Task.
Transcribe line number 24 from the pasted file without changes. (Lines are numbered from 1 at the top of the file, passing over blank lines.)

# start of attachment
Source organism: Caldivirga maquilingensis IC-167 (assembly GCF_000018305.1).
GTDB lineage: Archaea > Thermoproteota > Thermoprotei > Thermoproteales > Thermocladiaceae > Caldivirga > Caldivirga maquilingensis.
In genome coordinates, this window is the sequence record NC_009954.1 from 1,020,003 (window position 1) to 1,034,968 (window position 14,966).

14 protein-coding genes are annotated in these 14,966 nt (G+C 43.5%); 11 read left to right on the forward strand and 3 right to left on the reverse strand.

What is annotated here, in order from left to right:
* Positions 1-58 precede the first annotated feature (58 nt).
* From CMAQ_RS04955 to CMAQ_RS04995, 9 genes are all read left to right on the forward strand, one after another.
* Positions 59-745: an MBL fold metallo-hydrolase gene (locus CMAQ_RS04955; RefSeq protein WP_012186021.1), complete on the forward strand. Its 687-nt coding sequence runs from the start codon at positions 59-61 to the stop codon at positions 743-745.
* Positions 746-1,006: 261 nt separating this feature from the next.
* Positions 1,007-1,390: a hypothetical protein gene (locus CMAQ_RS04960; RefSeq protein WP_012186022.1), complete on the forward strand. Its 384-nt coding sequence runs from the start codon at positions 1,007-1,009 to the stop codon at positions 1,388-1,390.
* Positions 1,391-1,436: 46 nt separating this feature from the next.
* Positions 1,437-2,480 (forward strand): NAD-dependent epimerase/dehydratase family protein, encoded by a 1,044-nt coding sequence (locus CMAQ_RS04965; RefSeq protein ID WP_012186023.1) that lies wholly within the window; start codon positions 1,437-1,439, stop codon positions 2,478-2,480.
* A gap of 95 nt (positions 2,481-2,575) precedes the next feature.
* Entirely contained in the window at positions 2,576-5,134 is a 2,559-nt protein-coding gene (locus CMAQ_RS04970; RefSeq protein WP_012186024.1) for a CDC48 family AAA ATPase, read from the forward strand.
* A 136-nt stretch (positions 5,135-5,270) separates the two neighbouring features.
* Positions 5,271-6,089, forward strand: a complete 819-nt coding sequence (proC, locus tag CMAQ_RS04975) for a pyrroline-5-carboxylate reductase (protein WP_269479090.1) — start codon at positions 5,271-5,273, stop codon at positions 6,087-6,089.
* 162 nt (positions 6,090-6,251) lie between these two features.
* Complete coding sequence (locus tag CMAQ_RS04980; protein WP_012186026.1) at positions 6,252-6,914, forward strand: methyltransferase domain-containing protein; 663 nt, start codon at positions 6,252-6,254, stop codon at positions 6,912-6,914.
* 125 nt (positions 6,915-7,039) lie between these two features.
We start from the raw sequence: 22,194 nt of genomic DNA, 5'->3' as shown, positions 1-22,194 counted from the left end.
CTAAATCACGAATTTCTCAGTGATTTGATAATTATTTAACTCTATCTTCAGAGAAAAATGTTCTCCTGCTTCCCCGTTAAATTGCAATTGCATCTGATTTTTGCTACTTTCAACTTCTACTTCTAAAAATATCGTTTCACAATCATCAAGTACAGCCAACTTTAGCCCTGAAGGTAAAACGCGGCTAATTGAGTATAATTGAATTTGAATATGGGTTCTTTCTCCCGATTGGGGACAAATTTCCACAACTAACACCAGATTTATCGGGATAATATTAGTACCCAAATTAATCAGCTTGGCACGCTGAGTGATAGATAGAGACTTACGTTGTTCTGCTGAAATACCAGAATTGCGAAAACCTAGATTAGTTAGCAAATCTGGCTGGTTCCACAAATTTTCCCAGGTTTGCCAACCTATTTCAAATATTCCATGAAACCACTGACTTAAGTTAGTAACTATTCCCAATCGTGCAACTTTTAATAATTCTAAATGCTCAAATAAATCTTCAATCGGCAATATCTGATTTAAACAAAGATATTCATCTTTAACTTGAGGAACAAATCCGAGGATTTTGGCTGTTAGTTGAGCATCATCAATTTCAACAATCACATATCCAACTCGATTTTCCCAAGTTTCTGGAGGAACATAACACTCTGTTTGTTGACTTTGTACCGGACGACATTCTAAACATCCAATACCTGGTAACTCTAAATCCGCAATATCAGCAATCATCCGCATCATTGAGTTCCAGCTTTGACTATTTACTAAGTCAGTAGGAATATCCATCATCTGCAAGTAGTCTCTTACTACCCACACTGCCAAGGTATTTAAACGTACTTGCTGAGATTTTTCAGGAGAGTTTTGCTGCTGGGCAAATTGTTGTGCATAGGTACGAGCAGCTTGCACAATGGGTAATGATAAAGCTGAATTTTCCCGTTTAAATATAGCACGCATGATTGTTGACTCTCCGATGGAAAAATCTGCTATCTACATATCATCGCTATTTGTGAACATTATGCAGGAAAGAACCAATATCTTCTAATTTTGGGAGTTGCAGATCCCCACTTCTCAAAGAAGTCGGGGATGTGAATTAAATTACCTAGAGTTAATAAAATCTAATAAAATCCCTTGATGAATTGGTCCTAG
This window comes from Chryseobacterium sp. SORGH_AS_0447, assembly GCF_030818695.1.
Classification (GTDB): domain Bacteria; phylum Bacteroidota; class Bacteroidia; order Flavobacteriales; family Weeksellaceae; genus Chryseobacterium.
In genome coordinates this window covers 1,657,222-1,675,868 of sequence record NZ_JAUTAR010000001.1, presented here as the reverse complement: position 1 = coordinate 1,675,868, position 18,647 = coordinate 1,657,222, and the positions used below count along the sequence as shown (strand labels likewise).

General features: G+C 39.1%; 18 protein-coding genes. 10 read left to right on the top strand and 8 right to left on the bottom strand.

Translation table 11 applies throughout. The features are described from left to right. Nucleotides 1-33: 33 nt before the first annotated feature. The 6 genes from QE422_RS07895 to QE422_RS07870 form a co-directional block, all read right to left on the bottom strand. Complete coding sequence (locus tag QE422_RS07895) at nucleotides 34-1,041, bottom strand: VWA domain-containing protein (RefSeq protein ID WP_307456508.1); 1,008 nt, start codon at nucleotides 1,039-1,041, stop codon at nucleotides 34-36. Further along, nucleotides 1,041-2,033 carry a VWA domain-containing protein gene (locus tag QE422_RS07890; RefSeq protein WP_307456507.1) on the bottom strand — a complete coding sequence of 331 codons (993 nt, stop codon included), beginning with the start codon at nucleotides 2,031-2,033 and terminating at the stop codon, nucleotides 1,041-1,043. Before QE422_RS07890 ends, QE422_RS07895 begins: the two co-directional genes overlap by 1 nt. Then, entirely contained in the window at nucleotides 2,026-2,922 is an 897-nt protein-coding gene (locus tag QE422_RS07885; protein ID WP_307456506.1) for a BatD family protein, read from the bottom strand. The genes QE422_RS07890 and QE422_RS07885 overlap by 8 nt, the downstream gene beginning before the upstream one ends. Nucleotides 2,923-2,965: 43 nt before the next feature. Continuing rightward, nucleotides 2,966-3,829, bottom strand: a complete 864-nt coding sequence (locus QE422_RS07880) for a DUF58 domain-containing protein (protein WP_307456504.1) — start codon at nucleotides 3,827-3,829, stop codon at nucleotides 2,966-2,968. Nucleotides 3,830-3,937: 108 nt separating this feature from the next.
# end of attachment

In genome coordinates this window covers 1,657,222-1,675,868 of sequence record NZ_JAUTAR010000001.1, presented here as the reverse complement: position 1 = coordinate 1,675,868, position 18,647 = coordinate 1,657,222, and the positions used below count along the sequence as shown (strand labels likewise).